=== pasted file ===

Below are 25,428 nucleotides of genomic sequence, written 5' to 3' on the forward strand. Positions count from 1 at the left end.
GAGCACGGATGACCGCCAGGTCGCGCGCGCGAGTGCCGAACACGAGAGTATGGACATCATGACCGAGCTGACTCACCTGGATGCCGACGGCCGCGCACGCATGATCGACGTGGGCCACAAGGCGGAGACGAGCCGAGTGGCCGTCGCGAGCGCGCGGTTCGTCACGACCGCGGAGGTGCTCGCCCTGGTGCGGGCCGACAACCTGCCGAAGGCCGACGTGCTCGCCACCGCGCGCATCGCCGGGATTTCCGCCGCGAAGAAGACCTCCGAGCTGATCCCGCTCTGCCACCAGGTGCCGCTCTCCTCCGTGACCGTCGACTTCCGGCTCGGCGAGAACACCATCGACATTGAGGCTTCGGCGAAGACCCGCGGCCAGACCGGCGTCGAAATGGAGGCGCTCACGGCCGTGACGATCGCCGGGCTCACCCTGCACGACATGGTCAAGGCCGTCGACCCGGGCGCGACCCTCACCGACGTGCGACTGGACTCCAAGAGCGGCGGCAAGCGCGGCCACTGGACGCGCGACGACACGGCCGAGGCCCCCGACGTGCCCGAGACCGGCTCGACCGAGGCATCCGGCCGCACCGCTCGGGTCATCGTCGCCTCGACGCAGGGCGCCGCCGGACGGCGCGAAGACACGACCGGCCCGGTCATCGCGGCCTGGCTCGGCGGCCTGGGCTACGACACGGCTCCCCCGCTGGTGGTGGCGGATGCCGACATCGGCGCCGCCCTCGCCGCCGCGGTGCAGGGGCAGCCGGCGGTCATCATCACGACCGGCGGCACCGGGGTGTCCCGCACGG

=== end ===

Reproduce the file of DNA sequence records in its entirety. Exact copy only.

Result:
Below are 25,428 nucleotides of genomic sequence, written 5' to 3' on the forward strand. Positions count from 1 at the left end.
GAGCACGGATGACCGCCAGGTCGCGCGCGCGAGTGCCGAACACGAGAGTATGGACATCATGACCGAGCTGACTCACCTGGATGCCGACGGCCGCGCACGCATGATCGACGTGGGCCACAAGGCGGAGACGAGCCGAGTGGCCGTCGCGAGCGCGCGGTTCGTCACGACCGCGGAGGTGCTCGCCCTGGTGCGGGCCGACAACCTGCCGAAGGCCGACGTGCTCGCCACCGCGCGCATCGCCGGGATTTCCGCCGCGAAGAAGACCTCCGAGCTGATCCCGCTCTGCCACCAGGTGCCGCTCTCCTCCGTGACCGTCGACTTCCGGCTCGGCGAGAACACCATCGACATTGAGGCTTCGGCGAAGACCCGCGGCCAGACCGGCGTCGAAATGGAGGCGCTCACGGCCGTGACGATCGCCGGGCTCACCCTGCACGACATGGTCAAGGCCGTCGACCCGGGCGCGACCCTCACCGACGTGCGACTGGACTCCAAGAGCGGCGGCAAGCGCGGCCACTGGACGCGCGACGACACGGCCGAGGCCCCCGACGTGCCCGAGACCGGCTCGACCGAGGCATCCGGCCGCACCGCTCGGGTCATCGTCGCCTCGACGCAGGGCGCCGCCGGACGGCGCGAAGACACGACCGGCCCGGTCATCGCGGCCTGGCTCGGCGGCCTGGGCTACGACACGGCTCCCCCGCTGGTGGTGGCGGATGCCGACATCGGCGCCGCCCTCGCCGCCGCGGTGCAGGGGCAGCCGGCGGTCATCATCACGACCGGCGGCACCGGGGTGTCCCGCACGG